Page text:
Bon Jovi: giving love a bad name and partial to cup of coffee © PA Images
Bon Jovi: giving love a bad name and partial to cup of coffee © PA Images

Bon Jovi's penchant for coffee and a dead giant rabbit – the supply chain in numbers

12 May 2017

This week's round-up from the world of supply chain and procurement.

45lbs

The maximum weight of a box of products customers of Target will be able to have shipped to their doorstep the next day for a flat fee in the American retailer’s new pilot scheme. The Target Restock programme, a rival to Amazon’s Pantry, which was launched in 2014, could be tested as soon as next month. Holders of Target’s Redcard will be able to choose from 8,000 products, varying from household essentials, to beauty and personal care items and dry grocery products. The fee has not been announced but Target says it will be competitively priced – Amazon charges $5.99 per box for its Pantry service.

720%

The current rate of inflation in Venezuela according to the IMF. The stand-off between President Nicolás Maduro and his opposition has led the country to the brink of civil war. Economists don’t all agree with the IMF – some say prices are only going up by 330%, while others put the real rate of inflation at 2,200%. As bad as that sounds, it isn’t the worst rate of inflation suffered since World War II. In 1946, prices in Hungary skyrocketed by 41.9 quadrillion% a month: effectively prices doubled every 15 hours.

£310

The American patent renewal fee Catherine Hettinger, inventor of the fidget spinner, could not afford to pay in 2005. Even though tens of millions of these toys are now being shipped worldwide, Hettinger is not making a penny out of something she invented, when she was stricken by an autoimmune disorder one summer, to entertain her seven-year-old daughter. The fidget spinner has been banned from many schools although it has been shown to help calm autistic children. Hettinger let the patent lapse when Hasbro, which had been testing the toy, decided not to manufacture it.

$300,000,000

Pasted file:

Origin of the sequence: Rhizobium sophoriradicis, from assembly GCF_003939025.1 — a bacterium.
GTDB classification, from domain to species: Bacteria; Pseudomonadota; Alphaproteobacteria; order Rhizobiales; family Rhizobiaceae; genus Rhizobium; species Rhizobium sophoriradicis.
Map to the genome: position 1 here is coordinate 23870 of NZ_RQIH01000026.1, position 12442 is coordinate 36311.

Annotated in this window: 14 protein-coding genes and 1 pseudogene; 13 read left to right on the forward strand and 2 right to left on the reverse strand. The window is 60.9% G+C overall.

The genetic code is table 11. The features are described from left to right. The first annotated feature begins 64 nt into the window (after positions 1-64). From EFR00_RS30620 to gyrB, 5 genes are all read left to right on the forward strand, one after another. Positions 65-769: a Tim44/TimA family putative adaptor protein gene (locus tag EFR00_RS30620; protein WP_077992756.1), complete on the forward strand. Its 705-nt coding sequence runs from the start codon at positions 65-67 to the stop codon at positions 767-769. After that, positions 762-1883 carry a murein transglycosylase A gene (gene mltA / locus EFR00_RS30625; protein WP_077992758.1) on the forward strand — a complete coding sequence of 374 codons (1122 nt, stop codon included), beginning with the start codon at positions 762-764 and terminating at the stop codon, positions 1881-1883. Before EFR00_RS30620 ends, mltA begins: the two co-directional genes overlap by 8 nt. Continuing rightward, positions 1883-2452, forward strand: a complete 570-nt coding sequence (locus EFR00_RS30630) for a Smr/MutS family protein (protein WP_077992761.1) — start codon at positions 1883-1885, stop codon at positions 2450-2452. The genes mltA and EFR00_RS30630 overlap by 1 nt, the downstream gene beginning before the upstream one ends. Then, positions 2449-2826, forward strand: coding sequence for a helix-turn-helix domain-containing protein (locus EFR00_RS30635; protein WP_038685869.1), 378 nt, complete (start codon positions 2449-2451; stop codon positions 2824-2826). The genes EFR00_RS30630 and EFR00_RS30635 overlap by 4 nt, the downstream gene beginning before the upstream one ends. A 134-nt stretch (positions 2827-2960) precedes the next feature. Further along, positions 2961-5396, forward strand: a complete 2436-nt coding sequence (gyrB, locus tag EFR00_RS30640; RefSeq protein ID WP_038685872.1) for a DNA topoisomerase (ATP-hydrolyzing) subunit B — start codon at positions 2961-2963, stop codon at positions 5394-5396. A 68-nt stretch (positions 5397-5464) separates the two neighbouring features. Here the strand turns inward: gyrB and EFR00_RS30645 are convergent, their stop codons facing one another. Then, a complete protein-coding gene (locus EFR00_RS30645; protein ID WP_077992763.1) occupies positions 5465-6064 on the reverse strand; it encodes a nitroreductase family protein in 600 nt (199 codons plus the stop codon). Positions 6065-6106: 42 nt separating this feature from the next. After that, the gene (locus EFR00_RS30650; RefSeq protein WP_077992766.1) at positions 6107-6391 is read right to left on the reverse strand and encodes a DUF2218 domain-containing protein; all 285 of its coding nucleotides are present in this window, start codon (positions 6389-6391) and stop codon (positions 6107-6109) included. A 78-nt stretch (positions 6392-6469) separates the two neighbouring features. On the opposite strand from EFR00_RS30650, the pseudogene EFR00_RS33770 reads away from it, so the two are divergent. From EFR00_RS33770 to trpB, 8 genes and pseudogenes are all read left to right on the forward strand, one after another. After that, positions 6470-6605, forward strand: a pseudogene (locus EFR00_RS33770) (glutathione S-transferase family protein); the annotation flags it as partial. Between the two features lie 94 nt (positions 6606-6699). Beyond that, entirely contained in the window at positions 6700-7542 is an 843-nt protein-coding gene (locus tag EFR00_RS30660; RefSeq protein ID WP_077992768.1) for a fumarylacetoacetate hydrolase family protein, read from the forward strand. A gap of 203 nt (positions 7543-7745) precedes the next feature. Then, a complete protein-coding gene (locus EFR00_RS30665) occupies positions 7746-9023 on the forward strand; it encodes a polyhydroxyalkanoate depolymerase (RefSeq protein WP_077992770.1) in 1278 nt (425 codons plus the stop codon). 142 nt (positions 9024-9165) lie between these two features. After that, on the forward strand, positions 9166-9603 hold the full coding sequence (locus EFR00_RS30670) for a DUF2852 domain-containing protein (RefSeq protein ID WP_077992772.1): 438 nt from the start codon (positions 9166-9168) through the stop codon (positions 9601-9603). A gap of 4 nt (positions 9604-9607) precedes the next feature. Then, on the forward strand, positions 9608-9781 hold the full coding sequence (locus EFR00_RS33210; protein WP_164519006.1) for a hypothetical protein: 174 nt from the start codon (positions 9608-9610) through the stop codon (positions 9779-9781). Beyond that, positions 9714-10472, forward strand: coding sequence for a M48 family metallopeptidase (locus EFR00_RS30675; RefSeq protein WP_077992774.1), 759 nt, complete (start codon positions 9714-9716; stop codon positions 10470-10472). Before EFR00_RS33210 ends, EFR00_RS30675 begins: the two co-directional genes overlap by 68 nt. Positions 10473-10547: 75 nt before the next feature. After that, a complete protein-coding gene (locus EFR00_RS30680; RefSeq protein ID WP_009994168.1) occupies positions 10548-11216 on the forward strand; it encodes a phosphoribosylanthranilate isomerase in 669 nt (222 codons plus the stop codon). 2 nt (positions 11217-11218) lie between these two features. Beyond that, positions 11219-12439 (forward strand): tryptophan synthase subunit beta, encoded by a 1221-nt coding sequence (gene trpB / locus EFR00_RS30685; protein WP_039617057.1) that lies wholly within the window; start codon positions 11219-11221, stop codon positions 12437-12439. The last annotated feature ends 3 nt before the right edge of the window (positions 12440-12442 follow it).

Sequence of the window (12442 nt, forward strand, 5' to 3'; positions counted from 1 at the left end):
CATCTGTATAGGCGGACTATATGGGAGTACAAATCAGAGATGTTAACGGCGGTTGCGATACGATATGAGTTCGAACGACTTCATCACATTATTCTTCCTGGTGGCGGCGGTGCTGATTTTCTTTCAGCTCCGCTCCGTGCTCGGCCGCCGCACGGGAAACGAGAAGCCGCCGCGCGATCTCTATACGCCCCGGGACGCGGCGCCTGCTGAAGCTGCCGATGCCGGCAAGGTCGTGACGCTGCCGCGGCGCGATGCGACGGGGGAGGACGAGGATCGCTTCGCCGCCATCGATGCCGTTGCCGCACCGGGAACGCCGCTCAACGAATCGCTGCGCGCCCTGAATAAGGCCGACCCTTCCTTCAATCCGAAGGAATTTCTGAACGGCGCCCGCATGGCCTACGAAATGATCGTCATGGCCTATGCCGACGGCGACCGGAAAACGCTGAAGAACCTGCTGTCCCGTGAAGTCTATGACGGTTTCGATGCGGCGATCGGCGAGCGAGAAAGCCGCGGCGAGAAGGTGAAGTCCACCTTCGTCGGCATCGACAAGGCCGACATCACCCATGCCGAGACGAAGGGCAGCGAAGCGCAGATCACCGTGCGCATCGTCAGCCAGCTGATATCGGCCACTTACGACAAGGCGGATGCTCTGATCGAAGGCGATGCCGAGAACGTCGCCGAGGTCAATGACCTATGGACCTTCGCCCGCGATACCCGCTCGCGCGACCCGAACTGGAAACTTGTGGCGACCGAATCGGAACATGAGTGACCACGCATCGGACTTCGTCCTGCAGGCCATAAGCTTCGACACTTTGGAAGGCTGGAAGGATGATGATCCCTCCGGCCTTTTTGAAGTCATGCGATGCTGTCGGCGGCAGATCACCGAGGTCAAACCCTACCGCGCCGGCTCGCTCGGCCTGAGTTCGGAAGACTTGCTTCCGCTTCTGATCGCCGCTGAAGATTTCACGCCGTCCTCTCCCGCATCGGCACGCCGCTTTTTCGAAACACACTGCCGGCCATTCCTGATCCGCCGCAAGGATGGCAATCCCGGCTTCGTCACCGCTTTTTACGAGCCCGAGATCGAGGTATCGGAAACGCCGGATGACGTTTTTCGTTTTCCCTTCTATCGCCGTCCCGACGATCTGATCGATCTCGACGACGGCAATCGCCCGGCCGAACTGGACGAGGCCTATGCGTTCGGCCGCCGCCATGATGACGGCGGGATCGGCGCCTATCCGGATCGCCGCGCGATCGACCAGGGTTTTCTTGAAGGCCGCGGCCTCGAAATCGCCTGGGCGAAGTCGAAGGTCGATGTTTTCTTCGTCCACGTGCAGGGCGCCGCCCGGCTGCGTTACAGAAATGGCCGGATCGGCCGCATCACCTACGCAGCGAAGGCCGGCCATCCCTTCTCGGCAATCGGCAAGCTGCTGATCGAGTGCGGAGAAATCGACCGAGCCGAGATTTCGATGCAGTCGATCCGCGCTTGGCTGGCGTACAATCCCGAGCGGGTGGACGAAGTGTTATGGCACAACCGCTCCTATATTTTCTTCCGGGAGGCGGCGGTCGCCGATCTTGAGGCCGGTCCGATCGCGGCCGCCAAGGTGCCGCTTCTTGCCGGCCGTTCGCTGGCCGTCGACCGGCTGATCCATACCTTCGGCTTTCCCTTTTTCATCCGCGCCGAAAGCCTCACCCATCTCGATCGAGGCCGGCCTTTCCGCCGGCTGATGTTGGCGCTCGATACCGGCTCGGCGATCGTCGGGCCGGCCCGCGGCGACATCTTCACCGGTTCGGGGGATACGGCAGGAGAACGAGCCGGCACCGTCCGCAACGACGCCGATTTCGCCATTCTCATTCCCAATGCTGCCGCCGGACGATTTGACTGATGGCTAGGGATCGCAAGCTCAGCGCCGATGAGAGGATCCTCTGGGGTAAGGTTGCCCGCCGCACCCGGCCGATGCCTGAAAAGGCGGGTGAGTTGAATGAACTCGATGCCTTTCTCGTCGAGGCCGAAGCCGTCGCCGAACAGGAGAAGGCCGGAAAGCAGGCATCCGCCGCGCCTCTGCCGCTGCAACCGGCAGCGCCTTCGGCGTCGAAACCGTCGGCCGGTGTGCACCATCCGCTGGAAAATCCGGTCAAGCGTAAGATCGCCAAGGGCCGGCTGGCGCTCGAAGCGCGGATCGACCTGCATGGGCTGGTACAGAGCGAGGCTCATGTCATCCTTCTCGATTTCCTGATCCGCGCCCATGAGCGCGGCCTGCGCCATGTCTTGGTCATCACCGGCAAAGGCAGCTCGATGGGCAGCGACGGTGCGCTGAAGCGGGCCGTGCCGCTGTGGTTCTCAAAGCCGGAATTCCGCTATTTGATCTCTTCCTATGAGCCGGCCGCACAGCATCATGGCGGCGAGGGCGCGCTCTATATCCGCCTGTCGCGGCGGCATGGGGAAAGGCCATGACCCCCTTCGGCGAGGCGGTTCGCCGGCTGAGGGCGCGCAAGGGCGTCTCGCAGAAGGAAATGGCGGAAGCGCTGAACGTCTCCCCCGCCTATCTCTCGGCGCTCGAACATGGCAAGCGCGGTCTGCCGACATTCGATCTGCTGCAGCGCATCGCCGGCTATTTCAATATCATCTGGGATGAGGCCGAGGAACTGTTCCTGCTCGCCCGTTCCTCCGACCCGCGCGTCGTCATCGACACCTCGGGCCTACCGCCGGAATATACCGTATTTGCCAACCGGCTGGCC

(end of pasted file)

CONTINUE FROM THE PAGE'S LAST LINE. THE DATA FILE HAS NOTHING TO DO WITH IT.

The annual revenue Unilever hopes to generate in a joint venture with Europe & Asia Commercial Company to tap into the consumer goods sector in Myanmar, a frontier market of more than 50m people. Neither company has disclosed the cost of the investment but Unilever will have the majority shareholding. The move reflects the struggles many global brands are facing when trying to win market share from local brands in emerging economies. In beer, for example, despite the presence of Carlsberg and Heineken, Myanmar Brewery is thought to have 80% of the market. South East Asia is already Unilever’s most profitable market.

415 cups of coffee

The budgeted consumption of coffee per day by members of Bon Jovi and their crew on the group’s This House Is Not For sale tour. That is one of the smaller expenses on the tour which costs an estimated $10.4m to stage. Around $4.6m is spent on leasing the light, sound, video and motion control equipment – each concert features 225,000 programmed video and lighting cues. The next biggest cost is catering: a $1m spend to feed 75 full-time and 80 local crew members. Fans wealthy enough not to be living on a prayer can pay $1,750 for a package that includes a front row seat, backstage tour, pre-show party, and a USB with the concert download.

$1,750,000,000

The loss made by Mitsubishi Motors in the financial year ending in March 2017. The company had been rocked by revelations that it manipulated test data to make some cars look more fuel efficient than they were. Now 34% owned by the Nissan group, Mitsubishi expects to bounce back quickly, predicting a profit of around $6bn this year. The two automakers plan to cut costs by jointly operating factories and procuring auto parts.

16 hours

The amount of time the owners of Simon, the 1m-tall giant hare that died recently on a United Airlines flight, say the animal may have been kept in a freezer in Chicago after the flight from London landed. The hare had been acquired to win the world’s largest rabbit title at the Iowa State Fair this summer and its owners may sue United. The airline says Simon didn’t die in a freezer: a spokesman insisted it was seen moving around its kennel 35 minutes after landing but was later found dead. Guy Cook, lead attorney for the pet’s owners, said: “United Airlines can issue any statement they like but their credibility is under question when they immediately cremate the giant rabbit Simon without anyone’s consent.”

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